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Sony Xperia 1 V Review: This Phone Is Still Too Expensive

Sony smartphones have such a niche focus on photo and video features that they lose a lot of mainstream appeal. They cost a good deal more than even the top-end iPhone, too. The new Xperia 1 V doesn’t change any of this—it’s $1,399, which is $200 less than its absurdly expensive predecessor, but still pricey. (In the UK and Europe, there’s no price drop and you’ll pay £1,299 and €1,399, respectively.)

There’s a lot to like about the Xperia 1 V, and it has a few features that are rare on high-end phones these days, but it’s not for everyone.

Hanging On

The Xperia 1 V is instantly recognizable as a Sony phone with its signature tall and slim profile. The first thing that struck me when I picked it up was how grippy it felt and how light it was. There’s Gorilla Glass Victus on the back, though it doesn’t feel or look like glass. Mix in the ridged pattern around the aluminum frame, and you have a durable, classy look that never threatens to slip from your grasp. The finish is refreshingly immune to smudges too.

Up top, there’s a 3.5-mm headphone jack, a rarity in today’s flagships. All the buttons are on the right edge, including a power button that doubles as a fingerprint sensor and a crosshatched camera shutter button. At the bottom, you can open a flap to access the SIM tray and—another rarity in today’s top-end phones—a microSD card slot. That lets you expand on the 256 GB of internal storage whenever you want. The Xperia 1 V also scores an IP65/IP68 rating, which means it’ll manage just fine in water submersions and rain.

A common problem with having a side-mounted fingerprint sensor is that it’s too easy to trigger it when slipping the phone in and out of a pocket, which is the case here. It’s a natural place for your thumb to rest when you hold it one-handed, but it didn’t always recognize my print and unlock on the first try. The Xperia 1 V is also tall enough to make pulling down the notification shade with one hand a tricky procedure. Sony’s answer is Side Sense, a customizable overlay menu that lets you get to everything with your thumb.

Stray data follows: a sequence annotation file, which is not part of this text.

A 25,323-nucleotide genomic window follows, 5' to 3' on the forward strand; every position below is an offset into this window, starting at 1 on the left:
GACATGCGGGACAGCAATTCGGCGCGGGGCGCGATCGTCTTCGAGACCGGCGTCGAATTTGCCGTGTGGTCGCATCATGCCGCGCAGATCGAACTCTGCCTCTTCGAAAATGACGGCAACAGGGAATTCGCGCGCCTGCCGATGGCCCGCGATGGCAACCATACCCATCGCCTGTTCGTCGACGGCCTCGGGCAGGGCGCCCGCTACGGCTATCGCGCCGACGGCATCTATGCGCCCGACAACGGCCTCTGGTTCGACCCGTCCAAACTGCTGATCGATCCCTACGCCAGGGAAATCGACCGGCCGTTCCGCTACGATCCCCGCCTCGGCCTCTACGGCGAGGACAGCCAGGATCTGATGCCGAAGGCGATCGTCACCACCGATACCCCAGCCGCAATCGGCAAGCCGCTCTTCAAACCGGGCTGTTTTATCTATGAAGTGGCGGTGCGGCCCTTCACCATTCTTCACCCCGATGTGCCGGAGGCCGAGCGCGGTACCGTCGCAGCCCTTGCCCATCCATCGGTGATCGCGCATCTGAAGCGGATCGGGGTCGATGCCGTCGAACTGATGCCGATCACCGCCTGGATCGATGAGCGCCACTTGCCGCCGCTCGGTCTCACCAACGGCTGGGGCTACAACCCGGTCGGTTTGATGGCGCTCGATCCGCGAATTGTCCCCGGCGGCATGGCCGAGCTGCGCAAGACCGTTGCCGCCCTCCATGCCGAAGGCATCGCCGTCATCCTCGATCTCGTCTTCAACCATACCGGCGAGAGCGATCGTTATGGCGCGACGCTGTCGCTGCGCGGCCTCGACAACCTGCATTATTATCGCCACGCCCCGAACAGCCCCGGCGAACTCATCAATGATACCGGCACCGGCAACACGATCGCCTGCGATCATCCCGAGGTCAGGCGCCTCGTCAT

Photograph: Simon Hill

Star of the show is the 6.5-inch OLED screen, with a 4K resolution, support for HDR10, and a 120-Hz refresh rate. Sony is stubbornly sticking to the 21:9 aspect ratio, and there are slim bezels at the top and bottom that accommodate front-facing stereo speakers and the selfie camera. Put all of this together with Sony’s Creator Mode picture setting, which offers accurate colors “as the directors intended,” and you have perhaps the best smartphone for watching movies.

From Extraction 2 on Netflix, to a variety of 4K HDR wildlife videos on YouTube, to sci-fi flick 65 on Bravia Core, everything I watched looked great on this screen. The latter is Sony’s little-known streaming service, and you get a year free with your Xperia 1 V. The front-facing speakers are impressively balanced and loud with Dolby Atmos support, but you also have the headphone jack and support for 360 Reality Audio for immersive sound.

As great as the display is for movies, there’s a lot of content with black bars on the sides. When I streamed one of the free HD movies (S.W.A.T.) in Sony’s Bravia Core app, it had a big black box all around it. Most games also have black bars flanking the sides. You also might want to turn Creator Mode off when you’re not watching a movie and go with the brighter, more saturated standard mode, or things can feel a little washed out. It’s not the brightest display, but it remained legible in direct sunlight.